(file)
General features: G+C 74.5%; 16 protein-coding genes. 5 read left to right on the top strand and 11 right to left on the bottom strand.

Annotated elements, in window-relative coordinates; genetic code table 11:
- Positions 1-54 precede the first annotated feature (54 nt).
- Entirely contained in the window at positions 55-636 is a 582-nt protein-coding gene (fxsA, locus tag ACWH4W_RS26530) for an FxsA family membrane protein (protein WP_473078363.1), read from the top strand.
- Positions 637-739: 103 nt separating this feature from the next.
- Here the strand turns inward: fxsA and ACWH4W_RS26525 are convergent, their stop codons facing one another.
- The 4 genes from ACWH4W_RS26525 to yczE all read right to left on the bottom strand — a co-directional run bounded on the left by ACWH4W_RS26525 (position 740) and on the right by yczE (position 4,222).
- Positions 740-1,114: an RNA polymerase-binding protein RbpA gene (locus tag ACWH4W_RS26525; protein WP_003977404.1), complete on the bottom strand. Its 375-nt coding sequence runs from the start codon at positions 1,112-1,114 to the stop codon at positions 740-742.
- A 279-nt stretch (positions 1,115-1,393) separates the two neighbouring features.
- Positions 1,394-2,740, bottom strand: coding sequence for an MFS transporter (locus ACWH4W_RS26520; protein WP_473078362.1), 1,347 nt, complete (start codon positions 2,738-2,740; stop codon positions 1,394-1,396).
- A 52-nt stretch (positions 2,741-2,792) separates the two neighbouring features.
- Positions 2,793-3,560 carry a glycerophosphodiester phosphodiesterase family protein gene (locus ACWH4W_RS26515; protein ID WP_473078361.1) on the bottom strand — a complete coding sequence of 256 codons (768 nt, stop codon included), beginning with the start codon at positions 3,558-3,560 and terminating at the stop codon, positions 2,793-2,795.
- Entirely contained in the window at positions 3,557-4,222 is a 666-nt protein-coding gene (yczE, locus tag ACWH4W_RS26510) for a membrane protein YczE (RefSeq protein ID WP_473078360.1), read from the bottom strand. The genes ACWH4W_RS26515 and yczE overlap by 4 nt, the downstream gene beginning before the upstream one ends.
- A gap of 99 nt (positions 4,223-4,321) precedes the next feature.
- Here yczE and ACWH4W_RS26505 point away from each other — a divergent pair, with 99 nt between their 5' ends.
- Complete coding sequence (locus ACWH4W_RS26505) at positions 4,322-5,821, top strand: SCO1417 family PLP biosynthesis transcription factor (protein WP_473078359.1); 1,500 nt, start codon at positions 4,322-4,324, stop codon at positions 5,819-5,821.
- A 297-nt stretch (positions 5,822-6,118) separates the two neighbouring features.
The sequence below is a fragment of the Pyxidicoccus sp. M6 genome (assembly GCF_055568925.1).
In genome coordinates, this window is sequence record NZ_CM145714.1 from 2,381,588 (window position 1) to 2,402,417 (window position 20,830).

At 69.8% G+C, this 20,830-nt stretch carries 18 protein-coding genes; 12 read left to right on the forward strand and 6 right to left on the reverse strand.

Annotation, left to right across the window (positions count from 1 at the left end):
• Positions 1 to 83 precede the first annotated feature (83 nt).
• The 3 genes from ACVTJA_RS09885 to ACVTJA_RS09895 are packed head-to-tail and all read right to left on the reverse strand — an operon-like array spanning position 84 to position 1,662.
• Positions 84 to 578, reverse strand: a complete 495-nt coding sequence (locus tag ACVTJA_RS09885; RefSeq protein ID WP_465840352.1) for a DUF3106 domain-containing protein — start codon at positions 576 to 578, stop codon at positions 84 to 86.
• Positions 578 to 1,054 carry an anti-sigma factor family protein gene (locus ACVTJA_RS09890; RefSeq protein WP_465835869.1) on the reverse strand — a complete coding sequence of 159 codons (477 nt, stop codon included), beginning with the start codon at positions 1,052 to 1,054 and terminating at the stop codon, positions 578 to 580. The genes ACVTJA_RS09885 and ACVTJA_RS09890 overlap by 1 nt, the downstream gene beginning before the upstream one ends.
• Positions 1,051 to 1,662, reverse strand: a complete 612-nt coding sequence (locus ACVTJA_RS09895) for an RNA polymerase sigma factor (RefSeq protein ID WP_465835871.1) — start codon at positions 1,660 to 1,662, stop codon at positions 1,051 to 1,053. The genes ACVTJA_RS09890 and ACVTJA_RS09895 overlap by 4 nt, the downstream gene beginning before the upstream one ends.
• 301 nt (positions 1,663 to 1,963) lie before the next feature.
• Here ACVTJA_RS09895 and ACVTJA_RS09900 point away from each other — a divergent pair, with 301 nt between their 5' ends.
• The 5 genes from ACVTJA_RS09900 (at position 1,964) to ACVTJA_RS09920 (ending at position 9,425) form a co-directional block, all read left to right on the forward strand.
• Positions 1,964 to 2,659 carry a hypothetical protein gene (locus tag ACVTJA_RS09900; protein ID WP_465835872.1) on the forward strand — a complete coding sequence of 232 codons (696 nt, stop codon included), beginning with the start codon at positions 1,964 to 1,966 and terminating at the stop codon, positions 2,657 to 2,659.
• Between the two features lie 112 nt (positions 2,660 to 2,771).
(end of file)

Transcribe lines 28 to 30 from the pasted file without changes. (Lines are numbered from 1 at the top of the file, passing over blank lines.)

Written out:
• Here ACVTJA_RS09895 and ACVTJA_RS09900 point away from each other — a divergent pair, with 301 nt between their 5' ends.
• The 5 genes from ACVTJA_RS09900 (at position 1,964) to ACVTJA_RS09920 (ending at position 9,425) form a co-directional block, all read left to right on the forward strand.
• Positions 1,964 to 2,659 carry a hypothetical protein gene (locus tag ACVTJA_RS09900; protein ID WP_465835872.1) on the forward strand — a complete coding sequence of 232 codons (696 nt, stop codon included), beginning with the start codon at positions 1,964 to 1,966 and terminating at the stop codon, positions 2,657 to 2,659.